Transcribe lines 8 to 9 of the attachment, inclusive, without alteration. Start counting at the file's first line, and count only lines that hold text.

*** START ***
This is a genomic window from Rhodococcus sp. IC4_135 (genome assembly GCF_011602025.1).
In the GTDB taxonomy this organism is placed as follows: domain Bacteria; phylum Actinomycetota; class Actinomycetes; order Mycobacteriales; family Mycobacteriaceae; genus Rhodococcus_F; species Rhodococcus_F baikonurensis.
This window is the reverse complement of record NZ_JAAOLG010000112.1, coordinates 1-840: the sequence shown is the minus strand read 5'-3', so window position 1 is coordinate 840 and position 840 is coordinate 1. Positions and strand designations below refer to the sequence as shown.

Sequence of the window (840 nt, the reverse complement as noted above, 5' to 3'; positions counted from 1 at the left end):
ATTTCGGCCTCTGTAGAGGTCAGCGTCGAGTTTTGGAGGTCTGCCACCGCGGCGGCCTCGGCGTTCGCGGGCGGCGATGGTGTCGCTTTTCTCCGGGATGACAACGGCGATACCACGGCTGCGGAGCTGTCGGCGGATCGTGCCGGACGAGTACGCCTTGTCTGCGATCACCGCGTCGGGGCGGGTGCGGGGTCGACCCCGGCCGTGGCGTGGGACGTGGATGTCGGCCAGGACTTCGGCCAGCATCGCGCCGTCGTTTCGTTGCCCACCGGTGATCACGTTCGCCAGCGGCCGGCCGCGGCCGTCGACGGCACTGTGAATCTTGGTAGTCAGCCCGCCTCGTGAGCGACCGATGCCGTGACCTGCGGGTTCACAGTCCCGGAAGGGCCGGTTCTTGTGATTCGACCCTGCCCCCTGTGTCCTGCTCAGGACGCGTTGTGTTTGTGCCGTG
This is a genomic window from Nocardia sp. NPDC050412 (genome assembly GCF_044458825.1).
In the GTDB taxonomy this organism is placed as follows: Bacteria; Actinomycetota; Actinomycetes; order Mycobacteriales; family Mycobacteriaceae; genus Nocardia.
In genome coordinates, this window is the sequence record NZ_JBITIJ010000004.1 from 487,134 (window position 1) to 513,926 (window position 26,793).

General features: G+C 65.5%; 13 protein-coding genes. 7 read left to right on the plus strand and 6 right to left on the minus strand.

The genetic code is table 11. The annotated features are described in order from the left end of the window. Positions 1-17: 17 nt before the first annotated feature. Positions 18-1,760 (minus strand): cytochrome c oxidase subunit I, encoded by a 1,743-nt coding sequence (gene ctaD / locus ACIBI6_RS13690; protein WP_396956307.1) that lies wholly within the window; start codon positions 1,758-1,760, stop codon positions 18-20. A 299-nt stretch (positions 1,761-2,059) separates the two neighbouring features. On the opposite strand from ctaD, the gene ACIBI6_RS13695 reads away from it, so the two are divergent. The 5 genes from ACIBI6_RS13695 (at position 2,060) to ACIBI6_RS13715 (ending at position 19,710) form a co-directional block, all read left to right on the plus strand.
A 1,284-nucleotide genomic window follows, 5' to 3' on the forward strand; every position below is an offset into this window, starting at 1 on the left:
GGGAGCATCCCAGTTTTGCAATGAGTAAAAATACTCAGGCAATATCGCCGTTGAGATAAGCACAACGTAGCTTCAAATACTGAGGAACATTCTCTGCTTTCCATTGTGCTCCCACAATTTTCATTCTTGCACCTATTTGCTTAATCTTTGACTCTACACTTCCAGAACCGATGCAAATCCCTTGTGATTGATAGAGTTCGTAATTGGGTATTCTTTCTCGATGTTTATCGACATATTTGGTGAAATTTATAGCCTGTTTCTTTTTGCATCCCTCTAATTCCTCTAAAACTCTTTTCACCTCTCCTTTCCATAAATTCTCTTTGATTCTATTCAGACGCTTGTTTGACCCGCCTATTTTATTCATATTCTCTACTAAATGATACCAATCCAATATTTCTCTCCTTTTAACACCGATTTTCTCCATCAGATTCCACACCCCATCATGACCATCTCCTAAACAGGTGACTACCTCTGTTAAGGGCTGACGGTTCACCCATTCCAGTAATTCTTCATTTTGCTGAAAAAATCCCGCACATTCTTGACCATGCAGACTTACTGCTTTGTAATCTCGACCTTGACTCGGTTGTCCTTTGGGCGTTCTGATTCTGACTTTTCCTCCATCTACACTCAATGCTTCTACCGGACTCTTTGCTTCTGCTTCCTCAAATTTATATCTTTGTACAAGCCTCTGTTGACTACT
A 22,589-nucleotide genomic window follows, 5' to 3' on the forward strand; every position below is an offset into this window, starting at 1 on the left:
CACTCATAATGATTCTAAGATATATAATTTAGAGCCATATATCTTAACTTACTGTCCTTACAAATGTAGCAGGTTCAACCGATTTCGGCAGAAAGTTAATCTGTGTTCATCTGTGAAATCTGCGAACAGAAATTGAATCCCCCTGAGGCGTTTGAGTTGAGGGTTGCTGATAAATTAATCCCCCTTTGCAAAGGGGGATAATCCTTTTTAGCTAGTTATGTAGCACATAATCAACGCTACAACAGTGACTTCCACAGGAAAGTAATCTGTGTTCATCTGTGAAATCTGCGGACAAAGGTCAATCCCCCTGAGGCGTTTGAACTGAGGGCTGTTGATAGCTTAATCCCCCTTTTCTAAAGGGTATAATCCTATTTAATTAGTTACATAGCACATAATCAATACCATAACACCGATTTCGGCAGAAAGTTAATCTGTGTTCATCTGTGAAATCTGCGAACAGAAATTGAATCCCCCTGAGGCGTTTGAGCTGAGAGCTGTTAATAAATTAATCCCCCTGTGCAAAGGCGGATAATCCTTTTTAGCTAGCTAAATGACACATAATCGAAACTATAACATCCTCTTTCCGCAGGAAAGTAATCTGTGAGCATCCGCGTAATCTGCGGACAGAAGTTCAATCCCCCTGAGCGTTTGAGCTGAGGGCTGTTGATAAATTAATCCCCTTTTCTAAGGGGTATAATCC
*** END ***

In genome coordinates, this window is the sequence record NZ_JBITIJ010000004.1 from 487,134 (window position 1) to 513,926 (window position 26,793).

General features: G+C 65.5%; 13 protein-coding genes. 7 read left to right on the plus strand and 6 right to left on the minus strand.